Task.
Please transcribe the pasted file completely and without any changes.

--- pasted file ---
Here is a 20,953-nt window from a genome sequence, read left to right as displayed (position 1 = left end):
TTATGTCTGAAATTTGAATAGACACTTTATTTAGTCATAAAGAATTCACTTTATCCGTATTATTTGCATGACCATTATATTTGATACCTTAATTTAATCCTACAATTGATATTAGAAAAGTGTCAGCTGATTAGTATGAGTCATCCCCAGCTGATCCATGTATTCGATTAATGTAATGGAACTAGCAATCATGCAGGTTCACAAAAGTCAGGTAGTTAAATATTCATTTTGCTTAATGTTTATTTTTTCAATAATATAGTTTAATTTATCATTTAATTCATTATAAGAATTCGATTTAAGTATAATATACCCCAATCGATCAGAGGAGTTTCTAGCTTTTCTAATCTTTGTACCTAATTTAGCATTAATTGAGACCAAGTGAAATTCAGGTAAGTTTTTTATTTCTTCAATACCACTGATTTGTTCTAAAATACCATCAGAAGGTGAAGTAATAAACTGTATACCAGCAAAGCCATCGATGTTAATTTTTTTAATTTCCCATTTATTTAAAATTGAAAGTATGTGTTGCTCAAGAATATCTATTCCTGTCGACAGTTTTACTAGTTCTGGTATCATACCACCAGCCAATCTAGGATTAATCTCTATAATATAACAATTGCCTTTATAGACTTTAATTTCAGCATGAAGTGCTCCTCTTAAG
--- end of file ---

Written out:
Here is a 20,953-nt window from a genome sequence, read left to right as displayed (position 1 = left end):
TTATGTCTGAAATTTGAATAGACACTTTATTTAGTCATAAAGAATTCACTTTATCCGTATTATTTGCATGACCATTATATTTGATACCTTAATTTAATCCTACAATTGATATTAGAAAAGTGTCAGCTGATTAGTATGAGTCATCCCCAGCTGATCCATGTATTCGATTAATGTAATGGAACTAGCAATCATGCAGGTTCACAAAAGTCAGGTAGTTAAATATTCATTTTGCTTAATGTTTATTTTTTCAATAATATAGTTTAATTTATCATTTAATTCATTATAAGAATTCGATTTAAGTATAATATACCCCAATCGATCAGAGGAGTTTCTAGCTTTTCTAATCTTTGTACCTAATTTAGCATTAATTGAGACCAAGTGAAATTCAGGTAAGTTTTTTATTTCTTCAATACCACTGATTTGTTCTAAAATACCATCAGAAGGTGAAGTAATAAACTGTATACCAGCAAAGCCATCGATGTTAATTTTTTTAATTTCCCATTTATTTAAAATTGAAAGTATGTGTTGCTCAAGAATATCTATTCCTGTCGACAGTTTTACTAGTTCTGGTATCATACCACCAGCCAATCTAGGATTAATCTCTATAATATAACAATTGCCTTTATAGACTTTAATTTCAGCATGAAGTGCTCCTCTTAAG